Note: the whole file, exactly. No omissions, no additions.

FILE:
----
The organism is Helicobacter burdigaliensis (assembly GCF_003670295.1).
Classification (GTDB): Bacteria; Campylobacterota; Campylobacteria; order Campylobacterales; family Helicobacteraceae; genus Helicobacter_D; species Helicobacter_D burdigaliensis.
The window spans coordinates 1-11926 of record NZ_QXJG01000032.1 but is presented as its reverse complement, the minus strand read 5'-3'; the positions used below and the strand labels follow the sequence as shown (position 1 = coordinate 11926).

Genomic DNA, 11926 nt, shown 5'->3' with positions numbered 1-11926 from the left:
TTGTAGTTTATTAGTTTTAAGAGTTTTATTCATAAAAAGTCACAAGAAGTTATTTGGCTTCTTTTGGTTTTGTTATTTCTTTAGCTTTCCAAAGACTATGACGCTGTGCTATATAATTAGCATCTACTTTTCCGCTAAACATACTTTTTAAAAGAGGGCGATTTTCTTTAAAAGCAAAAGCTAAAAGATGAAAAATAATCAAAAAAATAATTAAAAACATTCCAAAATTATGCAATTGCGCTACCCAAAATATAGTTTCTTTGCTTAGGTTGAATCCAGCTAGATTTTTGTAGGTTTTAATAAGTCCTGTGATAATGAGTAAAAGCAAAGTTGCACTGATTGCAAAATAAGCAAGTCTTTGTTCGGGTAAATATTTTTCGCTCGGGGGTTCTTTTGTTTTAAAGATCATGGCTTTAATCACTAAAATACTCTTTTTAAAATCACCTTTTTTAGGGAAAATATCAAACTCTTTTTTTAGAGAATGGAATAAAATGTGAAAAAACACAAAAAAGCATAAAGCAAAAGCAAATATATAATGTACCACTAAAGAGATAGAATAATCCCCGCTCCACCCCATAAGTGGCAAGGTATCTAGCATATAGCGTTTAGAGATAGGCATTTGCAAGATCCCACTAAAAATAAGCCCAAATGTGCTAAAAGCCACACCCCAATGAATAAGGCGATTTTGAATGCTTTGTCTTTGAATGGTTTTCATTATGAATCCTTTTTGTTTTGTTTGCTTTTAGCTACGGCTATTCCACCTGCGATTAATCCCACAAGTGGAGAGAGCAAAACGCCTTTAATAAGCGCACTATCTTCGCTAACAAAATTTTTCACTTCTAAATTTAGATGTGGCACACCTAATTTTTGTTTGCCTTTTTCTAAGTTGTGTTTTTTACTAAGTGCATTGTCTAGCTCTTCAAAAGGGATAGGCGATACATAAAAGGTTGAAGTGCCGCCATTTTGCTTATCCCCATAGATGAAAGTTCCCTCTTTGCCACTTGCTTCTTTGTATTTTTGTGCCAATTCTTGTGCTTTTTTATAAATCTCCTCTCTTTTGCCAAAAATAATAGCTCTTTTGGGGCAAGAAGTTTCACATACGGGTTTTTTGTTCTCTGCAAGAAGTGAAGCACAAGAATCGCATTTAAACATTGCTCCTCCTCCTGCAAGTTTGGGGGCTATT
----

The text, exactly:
The organism is Helicobacter burdigaliensis (assembly GCF_003670295.1).
Classification (GTDB): Bacteria; Campylobacterota; Campylobacteria; order Campylobacterales; family Helicobacteraceae; genus Helicobacter_D; species Helicobacter_D burdigaliensis.
The window spans coordinates 1-11926 of record NZ_QXJG01000032.1 but is presented as its reverse complement, the minus strand read 5'-3'; the positions used below and the strand labels follow the sequence as shown (position 1 = coordinate 11926).

Genomic DNA, 11926 nt, shown 5'->3' with positions numbered 1-11926 from the left:
TTGTAGTTTATTAGTTTTAAGAGTTTTATTCATAAAAAGTCACAAGAAGTTATTTGGCTTCTTTTGGTTTTGTTATTTCTTTAGCTTTCCAAAGACTATGACGCTGTGCTATATAATTAGCATCTACTTTTCCGCTAAACATACTTTTTAAAAGAGGGCGATTTTCTTTAAAAGCAAAAGCTAAAAGATGAAAAATAATCAAAAAAATAATTAAAAACATTCCAAAATTATGCAATTGCGCTACCCAAAATATAGTTTCTTTGCTTAGGTTGAATCCAGCTAGATTTTTGTAGGTTTTAATAAGTCCTGTGATAATGAGTAAAAGCAAAGTTGCACTGATTGCAAAATAAGCAAGTCTTTGTTCGGGTAAATATTTTTCGCTCGGGGGTTCTTTTGTTTTAAAGATCATGGCTTTAATCACTAAAATACTCTTTTTAAAATCACCTTTTTTAGGGAAAATATCAAACTCTTTTTTTAGAGAATGGAATAAAATGTGAAAAAACACAAAAAAGCATAAAGCAAAAGCAAATATATAATGTACCACTAAAGAGATAGAATAATCCCCGCTCCACCCCATAAGTGGCAAGGTATCTAGCATATAGCGTTTAGAGATAGGCATTTGCAAGATCCCACTAAAAATAAGCCCAAATGTGCTAAAAGCCACACCCCAATGAATAAGGCGATTTTGAATGCTTTGTCTTTGAATGGTTTTCATTATGAATCCTTTTTGTTTTGTTTGCTTTTAGCTACGGCTATTCCACCTGCGATTAATCCCACAAGTGGAGAGAGCAAAACGCCTTTAATAAGCGCACTATCTTCGCTAACAAAATTTTTCACTTCTAAATTTAGATGTGGCACACCTAATTTTTGTTTGCCTTTTTCTAAGTTGTGTTTTTTACTAAGTGCATTGTCTAGCTCTTCAAAAGGGATAGGCGATACATAAAAGGTTGAAGTGCCGCCATTTTGCTTATCCCCATAGATGAAAGTTCCCTCTTTGCCACTTGCTTCTTTGTATTTTTGTGCCAATTCTTGTGCTTTTTTATAAATCTCCTCTCTTTTGCCAAAAATAATAGCTCTTTTGGGGCAAGAAGTTTCACATACGGGTTTTTTGTTCTCTGCAAGAAGTGAAGCACAAGAATCGCATTTAAACATTGCTCCTCCTCCTGCAAGTTTGGGGGCTATT